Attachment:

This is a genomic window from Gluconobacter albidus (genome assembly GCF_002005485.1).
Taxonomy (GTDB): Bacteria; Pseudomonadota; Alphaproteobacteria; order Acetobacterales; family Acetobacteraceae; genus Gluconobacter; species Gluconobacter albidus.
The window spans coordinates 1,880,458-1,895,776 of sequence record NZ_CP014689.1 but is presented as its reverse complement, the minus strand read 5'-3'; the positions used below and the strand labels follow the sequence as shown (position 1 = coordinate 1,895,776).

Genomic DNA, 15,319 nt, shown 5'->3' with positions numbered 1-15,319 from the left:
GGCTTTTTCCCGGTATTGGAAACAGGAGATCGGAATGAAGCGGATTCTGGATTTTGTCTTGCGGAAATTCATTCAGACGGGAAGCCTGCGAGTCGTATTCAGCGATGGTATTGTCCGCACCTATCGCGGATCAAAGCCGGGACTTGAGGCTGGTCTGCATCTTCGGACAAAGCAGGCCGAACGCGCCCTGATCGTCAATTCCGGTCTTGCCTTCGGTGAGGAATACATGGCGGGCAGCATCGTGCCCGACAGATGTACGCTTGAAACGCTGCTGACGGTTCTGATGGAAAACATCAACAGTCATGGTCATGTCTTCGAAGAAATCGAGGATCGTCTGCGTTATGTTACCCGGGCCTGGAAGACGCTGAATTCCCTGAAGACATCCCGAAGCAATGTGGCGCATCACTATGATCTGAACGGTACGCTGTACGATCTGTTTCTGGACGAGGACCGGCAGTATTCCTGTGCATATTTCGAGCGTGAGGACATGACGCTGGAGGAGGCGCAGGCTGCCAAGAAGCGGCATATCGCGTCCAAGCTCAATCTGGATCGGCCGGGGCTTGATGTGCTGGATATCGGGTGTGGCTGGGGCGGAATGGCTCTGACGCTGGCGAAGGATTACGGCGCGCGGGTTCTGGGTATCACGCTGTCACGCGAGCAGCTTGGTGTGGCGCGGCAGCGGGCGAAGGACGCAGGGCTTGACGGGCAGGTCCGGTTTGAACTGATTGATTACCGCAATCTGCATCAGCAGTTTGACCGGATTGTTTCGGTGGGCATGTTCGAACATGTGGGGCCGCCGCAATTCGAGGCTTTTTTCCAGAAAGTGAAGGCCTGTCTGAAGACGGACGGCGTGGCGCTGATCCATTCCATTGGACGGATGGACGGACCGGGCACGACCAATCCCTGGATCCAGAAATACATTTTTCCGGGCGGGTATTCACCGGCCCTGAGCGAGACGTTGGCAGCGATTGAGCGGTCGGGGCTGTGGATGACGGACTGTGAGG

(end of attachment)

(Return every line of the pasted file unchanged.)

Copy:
This is a genomic window from Gluconobacter albidus (genome assembly GCF_002005485.1).
Taxonomy (GTDB): Bacteria; Pseudomonadota; Alphaproteobacteria; order Acetobacterales; family Acetobacteraceae; genus Gluconobacter; species Gluconobacter albidus.
The window spans coordinates 1,880,458-1,895,776 of sequence record NZ_CP014689.1 but is presented as its reverse complement, the minus strand read 5'-3'; the positions used below and the strand labels follow the sequence as shown (position 1 = coordinate 1,895,776).

Genomic DNA, 15,319 nt, shown 5'->3' with positions numbered 1-15,319 from the left:
GGCTTTTTCCCGGTATTGGAAACAGGAGATCGGAATGAAGCGGATTCTGGATTTTGTCTTGCGGAAATTCATTCAGACGGGAAGCCTGCGAGTCGTATTCAGCGATGGTATTGTCCGCACCTATCGCGGATCAAAGCCGGGACTTGAGGCTGGTCTGCATCTTCGGACAAAGCAGGCCGAACGCGCCCTGATCGTCAATTCCGGTCTTGCCTTCGGTGAGGAATACATGGCGGGCAGCATCGTGCCCGACAGATGTACGCTTGAAACGCTGCTGACGGTTCTGATGGAAAACATCAACAGTCATGGTCATGTCTTCGAAGAAATCGAGGATCGTCTGCGTTATGTTACCCGGGCCTGGAAGACGCTGAATTCCCTGAAGACATCCCGAAGCAATGTGGCGCATCACTATGATCTGAACGGTACGCTGTACGATCTGTTTCTGGACGAGGACCGGCAGTATTCCTGTGCATATTTCGAGCGTGAGGACATGACGCTGGAGGAGGCGCAGGCTGCCAAGAAGCGGCATATCGCGTCCAAGCTCAATCTGGATCGGCCGGGGCTTGATGTGCTGGATATCGGGTGTGGCTGGGGCGGAATGGCTCTGACGCTGGCGAAGGATTACGGCGCGCGGGTTCTGGGTATCACGCTGTCACGCGAGCAGCTTGGTGTGGCGCGGCAGCGGGCGAAGGACGCAGGGCTTGACGGGCAGGTCCGGTTTGAACTGATTGATTACCGCAATCTGCATCAGCAGTTTGACCGGATTGTTTCGGTGGGCATGTTCGAACATGTGGGGCCGCCGCAATTCGAGGCTTTTTTCCAGAAAGTGAAGGCCTGTCTGAAGACGGACGGCGTGGCGCTGATCCATTCCATTGGACGGATGGACGGACCGGGCACGACCAATCCCTGGATCCAGAAATACATTTTTCCGGGCGGGTATTCACCGGCCCTGAGCGAGACGTTGGCAGCGATTGAGCGGTCGGGGCTGTGGATGACGGACTGTGAGG